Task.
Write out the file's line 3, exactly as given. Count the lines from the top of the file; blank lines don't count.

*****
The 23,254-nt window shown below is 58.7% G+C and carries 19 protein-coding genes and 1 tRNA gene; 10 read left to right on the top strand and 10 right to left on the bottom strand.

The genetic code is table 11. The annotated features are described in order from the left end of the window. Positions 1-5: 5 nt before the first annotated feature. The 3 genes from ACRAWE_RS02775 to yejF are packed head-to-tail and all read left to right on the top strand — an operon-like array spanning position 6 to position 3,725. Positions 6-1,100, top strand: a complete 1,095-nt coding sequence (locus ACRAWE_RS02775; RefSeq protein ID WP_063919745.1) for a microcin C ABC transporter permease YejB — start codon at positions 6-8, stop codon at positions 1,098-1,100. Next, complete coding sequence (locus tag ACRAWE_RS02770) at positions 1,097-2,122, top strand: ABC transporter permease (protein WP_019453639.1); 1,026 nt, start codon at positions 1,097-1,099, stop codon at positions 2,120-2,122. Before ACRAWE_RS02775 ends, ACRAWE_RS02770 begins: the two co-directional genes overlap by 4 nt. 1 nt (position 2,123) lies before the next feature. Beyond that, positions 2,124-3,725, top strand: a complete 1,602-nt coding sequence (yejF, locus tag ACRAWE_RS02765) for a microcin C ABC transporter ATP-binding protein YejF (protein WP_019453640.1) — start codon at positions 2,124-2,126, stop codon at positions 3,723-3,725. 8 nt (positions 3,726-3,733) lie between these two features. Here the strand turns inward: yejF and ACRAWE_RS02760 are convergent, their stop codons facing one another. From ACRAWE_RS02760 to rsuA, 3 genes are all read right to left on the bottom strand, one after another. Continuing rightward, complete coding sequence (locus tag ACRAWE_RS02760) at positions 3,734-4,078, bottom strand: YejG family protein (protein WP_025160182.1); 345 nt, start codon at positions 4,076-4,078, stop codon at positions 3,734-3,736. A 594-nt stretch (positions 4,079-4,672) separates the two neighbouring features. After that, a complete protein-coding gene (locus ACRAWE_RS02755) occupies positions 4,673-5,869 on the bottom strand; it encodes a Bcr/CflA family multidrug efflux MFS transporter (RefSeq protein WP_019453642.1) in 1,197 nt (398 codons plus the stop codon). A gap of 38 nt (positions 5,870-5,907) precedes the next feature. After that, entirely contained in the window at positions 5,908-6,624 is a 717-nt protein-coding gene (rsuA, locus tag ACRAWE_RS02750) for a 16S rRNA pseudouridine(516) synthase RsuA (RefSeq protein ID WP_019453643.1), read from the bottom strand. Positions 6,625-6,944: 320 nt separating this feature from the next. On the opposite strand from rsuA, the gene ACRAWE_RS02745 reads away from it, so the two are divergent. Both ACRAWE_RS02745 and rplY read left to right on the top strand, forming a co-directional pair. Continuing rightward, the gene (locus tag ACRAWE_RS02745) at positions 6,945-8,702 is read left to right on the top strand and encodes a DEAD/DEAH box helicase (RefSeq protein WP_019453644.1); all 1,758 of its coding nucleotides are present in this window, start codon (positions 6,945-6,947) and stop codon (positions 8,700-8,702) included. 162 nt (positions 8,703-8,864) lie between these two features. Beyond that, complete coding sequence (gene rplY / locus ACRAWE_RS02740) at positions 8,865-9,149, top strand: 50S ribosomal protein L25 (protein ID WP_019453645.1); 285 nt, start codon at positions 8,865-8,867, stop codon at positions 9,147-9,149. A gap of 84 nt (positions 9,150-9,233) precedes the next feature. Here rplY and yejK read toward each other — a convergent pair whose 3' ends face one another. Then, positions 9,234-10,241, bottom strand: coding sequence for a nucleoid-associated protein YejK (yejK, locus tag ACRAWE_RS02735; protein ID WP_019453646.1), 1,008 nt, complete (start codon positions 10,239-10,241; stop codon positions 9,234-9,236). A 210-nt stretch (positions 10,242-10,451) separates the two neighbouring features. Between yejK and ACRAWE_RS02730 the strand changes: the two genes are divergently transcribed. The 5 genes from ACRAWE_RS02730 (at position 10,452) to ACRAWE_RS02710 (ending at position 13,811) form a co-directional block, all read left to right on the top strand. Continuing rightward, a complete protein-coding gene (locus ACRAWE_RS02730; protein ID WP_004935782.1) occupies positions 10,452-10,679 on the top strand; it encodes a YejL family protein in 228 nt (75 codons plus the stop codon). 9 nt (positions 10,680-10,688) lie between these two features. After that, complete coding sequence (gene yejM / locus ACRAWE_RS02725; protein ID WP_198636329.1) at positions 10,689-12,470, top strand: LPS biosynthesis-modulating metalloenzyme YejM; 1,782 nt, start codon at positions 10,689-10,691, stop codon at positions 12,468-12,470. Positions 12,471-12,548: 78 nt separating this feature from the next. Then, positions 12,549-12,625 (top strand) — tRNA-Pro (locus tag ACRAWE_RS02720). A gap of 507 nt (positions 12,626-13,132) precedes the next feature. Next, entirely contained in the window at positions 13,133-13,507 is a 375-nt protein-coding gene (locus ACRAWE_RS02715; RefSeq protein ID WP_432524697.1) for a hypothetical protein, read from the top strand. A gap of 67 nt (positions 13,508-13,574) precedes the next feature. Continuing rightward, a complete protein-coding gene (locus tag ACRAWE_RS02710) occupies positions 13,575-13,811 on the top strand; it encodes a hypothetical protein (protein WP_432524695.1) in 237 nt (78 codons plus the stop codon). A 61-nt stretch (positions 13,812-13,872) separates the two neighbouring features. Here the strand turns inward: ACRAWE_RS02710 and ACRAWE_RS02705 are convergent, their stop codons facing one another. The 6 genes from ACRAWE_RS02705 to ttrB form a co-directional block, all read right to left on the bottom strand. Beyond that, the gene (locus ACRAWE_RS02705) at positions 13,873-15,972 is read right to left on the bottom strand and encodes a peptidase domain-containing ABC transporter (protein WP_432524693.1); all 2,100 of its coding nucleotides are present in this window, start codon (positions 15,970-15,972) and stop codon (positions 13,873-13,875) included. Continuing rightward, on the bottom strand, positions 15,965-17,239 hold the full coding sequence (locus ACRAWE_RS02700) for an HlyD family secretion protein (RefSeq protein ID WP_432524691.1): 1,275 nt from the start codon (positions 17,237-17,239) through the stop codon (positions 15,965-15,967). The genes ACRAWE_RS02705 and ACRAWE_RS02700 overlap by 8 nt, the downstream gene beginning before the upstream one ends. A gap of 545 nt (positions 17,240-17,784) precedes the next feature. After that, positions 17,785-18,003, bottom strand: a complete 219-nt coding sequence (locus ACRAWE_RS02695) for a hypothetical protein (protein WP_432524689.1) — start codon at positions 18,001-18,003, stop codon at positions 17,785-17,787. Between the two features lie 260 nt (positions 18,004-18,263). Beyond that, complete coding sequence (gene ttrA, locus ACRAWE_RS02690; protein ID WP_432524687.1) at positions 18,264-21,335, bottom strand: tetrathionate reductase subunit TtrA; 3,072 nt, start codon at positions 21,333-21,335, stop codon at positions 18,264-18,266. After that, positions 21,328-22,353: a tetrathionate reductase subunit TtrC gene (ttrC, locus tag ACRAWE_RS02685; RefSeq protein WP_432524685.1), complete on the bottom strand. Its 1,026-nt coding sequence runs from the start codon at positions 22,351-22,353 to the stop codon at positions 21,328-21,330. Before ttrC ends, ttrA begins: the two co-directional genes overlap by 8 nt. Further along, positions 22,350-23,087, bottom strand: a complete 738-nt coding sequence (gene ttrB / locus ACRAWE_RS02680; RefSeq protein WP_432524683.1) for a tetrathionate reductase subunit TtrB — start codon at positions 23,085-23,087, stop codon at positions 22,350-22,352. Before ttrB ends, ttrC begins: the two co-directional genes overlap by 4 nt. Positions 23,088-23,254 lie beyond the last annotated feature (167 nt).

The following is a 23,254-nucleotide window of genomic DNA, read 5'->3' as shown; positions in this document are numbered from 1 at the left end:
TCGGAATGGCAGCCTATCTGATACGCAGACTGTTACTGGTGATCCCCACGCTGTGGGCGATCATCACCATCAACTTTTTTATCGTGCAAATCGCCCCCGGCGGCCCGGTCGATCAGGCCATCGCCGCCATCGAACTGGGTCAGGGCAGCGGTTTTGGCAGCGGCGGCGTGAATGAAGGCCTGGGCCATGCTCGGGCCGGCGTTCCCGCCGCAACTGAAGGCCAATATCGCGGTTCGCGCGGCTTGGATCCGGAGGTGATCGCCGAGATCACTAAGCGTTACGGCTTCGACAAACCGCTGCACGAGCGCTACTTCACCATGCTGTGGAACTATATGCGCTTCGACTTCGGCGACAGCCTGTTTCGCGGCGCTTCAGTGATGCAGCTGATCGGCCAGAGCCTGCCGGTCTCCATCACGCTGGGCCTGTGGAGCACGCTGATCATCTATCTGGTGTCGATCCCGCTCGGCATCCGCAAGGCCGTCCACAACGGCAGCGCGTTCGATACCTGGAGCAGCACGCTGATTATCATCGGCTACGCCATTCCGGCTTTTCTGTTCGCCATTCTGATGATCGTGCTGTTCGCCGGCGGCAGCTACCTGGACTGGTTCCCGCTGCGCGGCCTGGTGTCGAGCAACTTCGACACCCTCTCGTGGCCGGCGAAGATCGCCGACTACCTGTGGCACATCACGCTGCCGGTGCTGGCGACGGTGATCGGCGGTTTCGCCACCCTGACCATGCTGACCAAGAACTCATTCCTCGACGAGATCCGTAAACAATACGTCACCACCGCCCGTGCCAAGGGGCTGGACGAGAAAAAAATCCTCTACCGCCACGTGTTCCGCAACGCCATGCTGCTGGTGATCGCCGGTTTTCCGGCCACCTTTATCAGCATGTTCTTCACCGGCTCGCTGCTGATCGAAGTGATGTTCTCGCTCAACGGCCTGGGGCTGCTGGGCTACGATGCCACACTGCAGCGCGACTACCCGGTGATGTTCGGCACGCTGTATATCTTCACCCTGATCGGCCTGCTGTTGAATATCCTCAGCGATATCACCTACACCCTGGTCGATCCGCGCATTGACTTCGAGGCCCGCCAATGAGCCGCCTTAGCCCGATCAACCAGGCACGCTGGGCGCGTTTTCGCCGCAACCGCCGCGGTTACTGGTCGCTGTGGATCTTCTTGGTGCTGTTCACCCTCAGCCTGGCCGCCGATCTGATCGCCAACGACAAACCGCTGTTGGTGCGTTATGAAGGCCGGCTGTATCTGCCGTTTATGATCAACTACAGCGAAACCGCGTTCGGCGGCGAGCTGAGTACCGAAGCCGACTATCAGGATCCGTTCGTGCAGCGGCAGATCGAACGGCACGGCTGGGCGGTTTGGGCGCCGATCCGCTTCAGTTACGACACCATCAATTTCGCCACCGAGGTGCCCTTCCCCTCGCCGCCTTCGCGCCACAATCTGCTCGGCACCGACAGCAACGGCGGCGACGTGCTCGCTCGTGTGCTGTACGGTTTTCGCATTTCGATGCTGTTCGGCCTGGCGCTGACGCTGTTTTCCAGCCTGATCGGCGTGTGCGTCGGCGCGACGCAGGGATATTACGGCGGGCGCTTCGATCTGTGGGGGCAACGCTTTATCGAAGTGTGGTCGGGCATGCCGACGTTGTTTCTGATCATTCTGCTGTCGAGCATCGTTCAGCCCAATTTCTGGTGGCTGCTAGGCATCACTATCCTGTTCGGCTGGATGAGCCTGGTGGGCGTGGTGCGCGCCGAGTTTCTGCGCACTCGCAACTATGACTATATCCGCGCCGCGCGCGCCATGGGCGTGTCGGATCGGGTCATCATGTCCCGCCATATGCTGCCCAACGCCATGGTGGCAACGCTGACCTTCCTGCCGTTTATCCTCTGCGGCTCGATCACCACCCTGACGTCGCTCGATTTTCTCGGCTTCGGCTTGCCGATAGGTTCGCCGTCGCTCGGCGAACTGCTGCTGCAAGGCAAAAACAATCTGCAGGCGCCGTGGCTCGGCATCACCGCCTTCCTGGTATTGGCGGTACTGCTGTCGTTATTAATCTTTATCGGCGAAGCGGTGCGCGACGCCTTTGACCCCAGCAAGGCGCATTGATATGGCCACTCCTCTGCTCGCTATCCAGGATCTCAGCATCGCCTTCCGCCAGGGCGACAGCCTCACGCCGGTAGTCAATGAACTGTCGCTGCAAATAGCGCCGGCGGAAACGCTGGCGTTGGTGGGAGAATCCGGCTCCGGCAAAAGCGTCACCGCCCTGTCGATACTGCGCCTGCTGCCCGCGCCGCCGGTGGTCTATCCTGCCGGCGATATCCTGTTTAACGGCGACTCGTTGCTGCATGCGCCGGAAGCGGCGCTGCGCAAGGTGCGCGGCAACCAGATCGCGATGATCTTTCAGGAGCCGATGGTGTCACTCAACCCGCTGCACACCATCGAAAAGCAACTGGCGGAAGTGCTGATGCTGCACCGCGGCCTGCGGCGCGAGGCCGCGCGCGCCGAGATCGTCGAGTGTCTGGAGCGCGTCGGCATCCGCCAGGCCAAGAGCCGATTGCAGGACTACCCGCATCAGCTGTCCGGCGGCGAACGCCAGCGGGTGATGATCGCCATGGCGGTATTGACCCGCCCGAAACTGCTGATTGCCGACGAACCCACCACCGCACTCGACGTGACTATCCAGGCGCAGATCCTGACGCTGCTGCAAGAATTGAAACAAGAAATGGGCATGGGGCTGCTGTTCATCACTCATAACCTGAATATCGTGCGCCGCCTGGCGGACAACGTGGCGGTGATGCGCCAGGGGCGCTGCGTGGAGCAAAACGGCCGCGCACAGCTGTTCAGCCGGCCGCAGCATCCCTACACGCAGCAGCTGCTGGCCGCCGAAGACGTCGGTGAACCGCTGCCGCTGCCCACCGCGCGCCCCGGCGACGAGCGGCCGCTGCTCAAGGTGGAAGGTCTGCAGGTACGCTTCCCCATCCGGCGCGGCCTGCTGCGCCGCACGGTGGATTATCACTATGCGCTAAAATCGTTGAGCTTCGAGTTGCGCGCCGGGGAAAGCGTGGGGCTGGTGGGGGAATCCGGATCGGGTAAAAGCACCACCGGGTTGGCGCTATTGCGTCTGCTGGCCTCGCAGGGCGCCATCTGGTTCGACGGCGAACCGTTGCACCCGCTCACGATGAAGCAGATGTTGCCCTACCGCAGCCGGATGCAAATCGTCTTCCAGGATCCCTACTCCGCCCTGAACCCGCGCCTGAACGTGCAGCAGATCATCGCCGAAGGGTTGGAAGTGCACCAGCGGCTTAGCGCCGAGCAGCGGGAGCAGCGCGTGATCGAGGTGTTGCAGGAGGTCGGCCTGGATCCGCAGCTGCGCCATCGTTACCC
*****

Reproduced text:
The following is a 23,254-nucleotide window of genomic DNA, read 5'->3' as shown; positions in this document are numbered from 1 at the left end: